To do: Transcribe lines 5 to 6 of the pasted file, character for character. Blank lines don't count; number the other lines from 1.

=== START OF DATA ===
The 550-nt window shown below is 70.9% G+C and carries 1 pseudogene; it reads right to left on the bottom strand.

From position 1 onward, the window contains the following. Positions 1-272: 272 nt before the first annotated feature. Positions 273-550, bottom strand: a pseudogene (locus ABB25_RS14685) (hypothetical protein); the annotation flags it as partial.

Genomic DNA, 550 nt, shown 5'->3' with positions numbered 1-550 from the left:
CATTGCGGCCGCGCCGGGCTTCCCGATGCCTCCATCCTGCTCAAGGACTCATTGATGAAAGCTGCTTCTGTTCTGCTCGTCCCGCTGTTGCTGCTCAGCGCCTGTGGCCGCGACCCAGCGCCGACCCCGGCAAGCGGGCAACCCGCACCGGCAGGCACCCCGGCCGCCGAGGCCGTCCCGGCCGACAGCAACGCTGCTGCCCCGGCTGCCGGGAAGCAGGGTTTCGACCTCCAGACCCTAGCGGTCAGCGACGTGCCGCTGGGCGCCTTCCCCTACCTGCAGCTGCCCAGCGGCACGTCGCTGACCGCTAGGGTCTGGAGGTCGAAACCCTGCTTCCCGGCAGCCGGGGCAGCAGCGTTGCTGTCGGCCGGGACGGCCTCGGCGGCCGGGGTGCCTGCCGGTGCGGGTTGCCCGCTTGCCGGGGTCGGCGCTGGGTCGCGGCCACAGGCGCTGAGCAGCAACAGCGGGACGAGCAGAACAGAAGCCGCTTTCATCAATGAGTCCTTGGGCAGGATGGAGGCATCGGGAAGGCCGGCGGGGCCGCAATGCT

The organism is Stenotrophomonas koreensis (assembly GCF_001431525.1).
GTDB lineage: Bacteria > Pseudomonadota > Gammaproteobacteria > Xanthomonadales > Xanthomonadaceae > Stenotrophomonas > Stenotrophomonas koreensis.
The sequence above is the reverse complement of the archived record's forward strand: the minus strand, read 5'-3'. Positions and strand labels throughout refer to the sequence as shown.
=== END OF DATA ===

The organism is Stenotrophomonas koreensis (assembly GCF_001431525.1).
GTDB lineage: Bacteria > Pseudomonadota > Gammaproteobacteria > Xanthomonadales > Xanthomonadaceae > Stenotrophomonas > Stenotrophomonas koreensis.